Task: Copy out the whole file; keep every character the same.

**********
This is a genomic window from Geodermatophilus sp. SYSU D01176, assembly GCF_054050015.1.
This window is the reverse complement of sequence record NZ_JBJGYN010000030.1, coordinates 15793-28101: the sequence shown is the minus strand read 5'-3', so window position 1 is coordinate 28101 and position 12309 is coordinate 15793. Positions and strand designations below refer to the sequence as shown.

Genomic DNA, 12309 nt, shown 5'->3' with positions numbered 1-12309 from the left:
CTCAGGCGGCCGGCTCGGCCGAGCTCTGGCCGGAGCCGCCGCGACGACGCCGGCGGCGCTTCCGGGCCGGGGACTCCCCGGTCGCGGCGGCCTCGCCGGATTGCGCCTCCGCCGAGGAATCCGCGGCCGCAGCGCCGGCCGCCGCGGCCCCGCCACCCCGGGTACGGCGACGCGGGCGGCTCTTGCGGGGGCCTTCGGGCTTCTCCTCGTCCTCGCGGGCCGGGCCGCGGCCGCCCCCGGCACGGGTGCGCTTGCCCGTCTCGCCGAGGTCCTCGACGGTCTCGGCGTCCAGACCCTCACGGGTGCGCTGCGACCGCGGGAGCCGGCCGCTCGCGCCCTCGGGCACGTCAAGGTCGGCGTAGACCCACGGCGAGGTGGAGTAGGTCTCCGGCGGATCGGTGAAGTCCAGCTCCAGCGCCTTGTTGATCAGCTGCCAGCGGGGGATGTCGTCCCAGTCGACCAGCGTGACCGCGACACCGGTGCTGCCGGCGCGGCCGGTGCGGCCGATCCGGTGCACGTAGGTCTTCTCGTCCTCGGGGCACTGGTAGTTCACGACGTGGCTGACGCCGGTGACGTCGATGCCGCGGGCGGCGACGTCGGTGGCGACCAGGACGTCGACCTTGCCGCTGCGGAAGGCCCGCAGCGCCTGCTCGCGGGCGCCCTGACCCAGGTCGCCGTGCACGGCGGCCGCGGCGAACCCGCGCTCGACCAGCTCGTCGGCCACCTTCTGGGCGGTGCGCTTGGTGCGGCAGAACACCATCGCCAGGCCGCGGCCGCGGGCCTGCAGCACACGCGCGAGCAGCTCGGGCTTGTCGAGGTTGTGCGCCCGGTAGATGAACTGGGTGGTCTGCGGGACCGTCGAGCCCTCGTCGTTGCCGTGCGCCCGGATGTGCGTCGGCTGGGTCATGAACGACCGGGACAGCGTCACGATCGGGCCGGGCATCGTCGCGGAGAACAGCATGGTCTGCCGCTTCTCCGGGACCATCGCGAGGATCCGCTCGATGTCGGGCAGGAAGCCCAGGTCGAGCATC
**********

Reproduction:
This is a genomic window from Geodermatophilus sp. SYSU D01176, assembly GCF_054050015.1.
This window is the reverse complement of sequence record NZ_JBJGYN010000030.1, coordinates 15793-28101: the sequence shown is the minus strand read 5'-3', so window position 1 is coordinate 28101 and position 12309 is coordinate 15793. Positions and strand designations below refer to the sequence as shown.

Genomic DNA, 12309 nt, shown 5'->3' with positions numbered 1-12309 from the left:
CTCAGGCGGCCGGCTCGGCCGAGCTCTGGCCGGAGCCGCCGCGACGACGCCGGCGGCGCTTCCGGGCCGGGGACTCCCCGGTCGCGGCGGCCTCGCCGGATTGCGCCTCCGCCGAGGAATCCGCGGCCGCAGCGCCGGCCGCCGCGGCCCCGCCACCCCGGGTACGGCGACGCGGGCGGCTCTTGCGGGGGCCTTCGGGCTTCTCCTCGTCCTCGCGGGCCGGGCCGCGGCCGCCCCCGGCACGGGTGCGCTTGCCCGTCTCGCCGAGGTCCTCGACGGTCTCGGCGTCCAGACCCTCACGGGTGCGCTGCGACCGCGGGAGCCGGCCGCTCGCGCCCTCGGGCACGTCAAGGTCGGCGTAGACCCACGGCGAGGTGGAGTAGGTCTCCGGCGGATCGGTGAAGTCCAGCTCCAGCGCCTTGTTGATCAGCTGCCAGCGGGGGATGTCGTCCCAGTCGACCAGCGTGACCGCGACACCGGTGCTGCCGGCGCGGCCGGTGCGGCCGATCCGGTGCACGTAGGTCTTCTCGTCCTCGGGGCACTGGTAGTTCACGACGTGGCTGACGCCGGTGACGTCGATGCCGCGGGCGGCGACGTCGGTGGCGACCAGGACGTCGACCTTGCCGCTGCGGAAGGCCCGCAGCGCCTGCTCGCGGGCGCCCTGACCCAGGTCGCCGTGCACGGCGGCCGCGGCGAACCCGCGCTCGACCAGCTCGTCGGCCACCTTCTGGGCGGTGCGCTTGGTGCGGCAGAACACCATCGCCAGGCCGCGGCCGCGGGCCTGCAGCACACGCGCGAGCAGCTCGGGCTTGTCGAGGTTGTGCGCCCGGTAGATGAACTGGGTGGTCTGCGGGACCGTCGAGCCCTCGTCGTTGCCGTGCGCCCGGATGTGCGTCGGCTGGGTCATGAACGACCGGGACAGCGTCACGATCGGGCCGGGCATCGTCGCGGAGAACAGCATGGTCTGCCGCTTCTCCGGGACCATCGCGAGGATCCGCTCGATGTCGGGCAGGAAGCCCAGGTCGAGCATC